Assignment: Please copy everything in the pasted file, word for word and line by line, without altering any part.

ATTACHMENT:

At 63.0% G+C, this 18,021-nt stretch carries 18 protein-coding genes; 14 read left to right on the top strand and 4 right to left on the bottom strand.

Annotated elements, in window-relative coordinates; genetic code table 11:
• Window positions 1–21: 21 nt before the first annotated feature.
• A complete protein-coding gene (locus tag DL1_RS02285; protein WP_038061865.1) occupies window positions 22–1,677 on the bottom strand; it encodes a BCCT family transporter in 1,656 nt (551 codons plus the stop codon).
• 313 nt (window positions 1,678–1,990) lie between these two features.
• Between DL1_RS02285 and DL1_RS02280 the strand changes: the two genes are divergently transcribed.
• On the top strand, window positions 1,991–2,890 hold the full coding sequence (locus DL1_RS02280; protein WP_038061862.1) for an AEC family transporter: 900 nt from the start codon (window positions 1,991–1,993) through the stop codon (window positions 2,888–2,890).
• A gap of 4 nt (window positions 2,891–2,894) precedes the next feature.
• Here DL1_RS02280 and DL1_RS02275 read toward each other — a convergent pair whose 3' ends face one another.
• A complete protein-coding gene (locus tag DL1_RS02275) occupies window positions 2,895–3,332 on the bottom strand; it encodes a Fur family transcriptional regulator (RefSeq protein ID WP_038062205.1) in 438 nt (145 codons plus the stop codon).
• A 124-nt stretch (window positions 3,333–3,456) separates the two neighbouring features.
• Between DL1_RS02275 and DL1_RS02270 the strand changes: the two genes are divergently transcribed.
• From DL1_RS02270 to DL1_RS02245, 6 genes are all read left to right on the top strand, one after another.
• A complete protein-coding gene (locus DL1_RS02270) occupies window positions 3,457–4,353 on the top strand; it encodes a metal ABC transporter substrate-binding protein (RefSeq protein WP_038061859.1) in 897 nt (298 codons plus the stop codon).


At 63.0% G+C, this 18,021-nt stretch carries 18 protein-coding genes; 14 read left to right on the top strand and 4 right to left on the bottom strand.

Annotated elements, in window-relative coordinates; genetic code table 11:
• Window positions 1–21: 21 nt before the first annotated feature.
• A complete protein-coding gene (locus tag DL1_RS02285; protein WP_038061865.1) occupies window positions 22–1,677 on the bottom strand; it encodes a BCCT family transporter in 1,656 nt (551 codons plus the stop codon).
• 313 nt (window positions 1,678–1,990) lie between these two features.
• Between DL1_RS02285 and DL1_RS02280 the strand changes: the two genes are divergently transcribed.
• On the top strand, window positions 1,991–2,890 hold the full coding sequence (locus DL1_RS02280; protein WP_038061862.1) for an AEC family transporter: 900 nt from the start codon (window positions 1,991–1,993) through the stop codon (window positions 2,888–2,890).
• A gap of 4 nt (window positions 2,891–2,894) precedes the next feature.
• Here DL1_RS02280 and DL1_RS02275 read toward each other — a convergent pair whose 3' ends face one another.
• A complete protein-coding gene (locus tag DL1_RS02275) occupies window positions 2,895–3,332 on the bottom strand; it encodes a Fur family transcriptional regulator (RefSeq protein ID WP_038062205.1) in 438 nt (145 codons plus the stop codon).
• A 124-nt stretch (window positions 3,333–3,456) separates the two neighbouring features.
• Between DL1_RS02275 and DL1_RS02270 the strand changes: the two genes are divergently transcribed.
• From DL1_RS02270 to DL1_RS02245, 6 genes are all read left to right on the top strand, one after another.
• A complete protein-coding gene (locus DL1_RS02270) occupies window positions 3,457–4,353 on the top strand; it encodes a metal ABC transporter substrate-binding protein (RefSeq protein WP_038061859.1) in 897 nt (298 codons plus the stop codon).